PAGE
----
Oh LIt Review Oh LIt Review Bandura's Social Cognitive Theory waits on you.
Oh, Lit Review Oh, Lit Review, where do I begin?
Oh, Lit Review Oh, Lit Review, when will you ever be done?
...doctoral reflections on course studies
I am still struggling with the research on race, position, and privilege by McCorkel and Myers (2003) in relation to our doctoral classes because I am confused about what I am now expected to think and feel as a researcher. Though well-written, being labeled as a white, privileged researcher of position is difficult to read, accept, or believe. In some ways, I feel accused personally of racism, though I know I am not responsible for the actions of others or of the past that I had no control over, nor am I racist. This is disturbing to me because I have experienced this claim all my life, and this article is just one more instance reminding me that somehow my objectivity and reflexivity are still absent and I am to be blamed.
As I read the personal biography of the researcher as she detailed page after page of her own self-examination, I walked alongside her reflexively in comparing my own experiences, attitudes, and beliefs in relation to hers for evidences of bias and objectivity towards race. My concern will be, must I too include my own private biography in a public way in future research to ensure my conceptualizations of race and my "whiteness" are revealed for the reader?
The answer for me lies somewhere in the future as I try to accomplish the same thing as McCorkel as she asked, "How does the researcher attenuate the influence of the master narrative and, concomitantly, her position?" As I understand this reading, "the researcher's positionality cannot be erased" and is an ever present backdrop in research. This will be the continuing challenge to recognize and nalyze how my own "positionality facilitates specific forms of understanding and impedes others."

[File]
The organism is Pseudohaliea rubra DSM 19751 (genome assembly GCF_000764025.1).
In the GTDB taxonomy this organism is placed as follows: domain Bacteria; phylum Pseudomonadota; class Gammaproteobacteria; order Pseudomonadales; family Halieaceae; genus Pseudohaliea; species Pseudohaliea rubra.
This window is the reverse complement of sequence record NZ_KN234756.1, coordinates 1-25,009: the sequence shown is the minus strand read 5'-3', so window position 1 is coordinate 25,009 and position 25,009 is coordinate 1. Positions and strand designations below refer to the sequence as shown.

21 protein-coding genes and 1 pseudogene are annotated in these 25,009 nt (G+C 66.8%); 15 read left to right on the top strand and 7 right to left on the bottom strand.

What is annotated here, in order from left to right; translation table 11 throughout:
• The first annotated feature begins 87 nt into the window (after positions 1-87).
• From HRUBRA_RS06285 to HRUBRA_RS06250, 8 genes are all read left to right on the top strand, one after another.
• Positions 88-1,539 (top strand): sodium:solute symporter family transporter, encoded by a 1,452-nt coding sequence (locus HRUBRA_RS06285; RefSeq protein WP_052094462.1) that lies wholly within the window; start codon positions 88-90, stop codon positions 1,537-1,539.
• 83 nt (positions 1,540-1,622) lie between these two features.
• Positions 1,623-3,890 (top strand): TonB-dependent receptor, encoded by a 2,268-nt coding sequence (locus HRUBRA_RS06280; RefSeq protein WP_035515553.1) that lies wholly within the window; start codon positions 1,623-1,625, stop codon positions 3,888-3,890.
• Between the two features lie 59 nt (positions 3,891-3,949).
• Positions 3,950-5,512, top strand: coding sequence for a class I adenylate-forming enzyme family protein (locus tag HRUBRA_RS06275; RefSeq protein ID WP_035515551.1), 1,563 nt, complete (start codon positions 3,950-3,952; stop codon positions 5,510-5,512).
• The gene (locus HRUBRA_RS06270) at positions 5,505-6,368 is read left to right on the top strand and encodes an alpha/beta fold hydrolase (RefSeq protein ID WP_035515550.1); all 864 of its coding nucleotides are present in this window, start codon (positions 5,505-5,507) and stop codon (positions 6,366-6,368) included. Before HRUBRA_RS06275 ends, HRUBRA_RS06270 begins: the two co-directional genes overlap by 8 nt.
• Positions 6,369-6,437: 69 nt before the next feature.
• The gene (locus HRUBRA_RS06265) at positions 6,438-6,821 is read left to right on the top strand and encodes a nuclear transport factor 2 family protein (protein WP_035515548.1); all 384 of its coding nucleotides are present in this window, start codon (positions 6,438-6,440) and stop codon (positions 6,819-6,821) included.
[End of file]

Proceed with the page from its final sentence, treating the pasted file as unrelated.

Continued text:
This weeks' research readings introduced lore citations and citation issues. Lore is secondary citations often used by researchers who do not read the primary document but quote what another researcher says in the article about that primary research. This clarifies when to incorporate this type of research and answers my previous research questions if you can include a citation you have not read.
When I was conducting my original masters research on career education and how this could help reduce the drop out rate for my at-risk students, I noticed that some researchers were citing secondary sources and I wondered if it was appropriate or standard protocol. I did not understand how to cite a secondary source because the APA manual was not quite clear and there were not enough examples online for me to conclude that it is acceptable practice. I was not able to share my questions on this until I started teaching APA style in the masters program and found other students with the same concern. We wondered if this was good research to rely on another researchers opinion.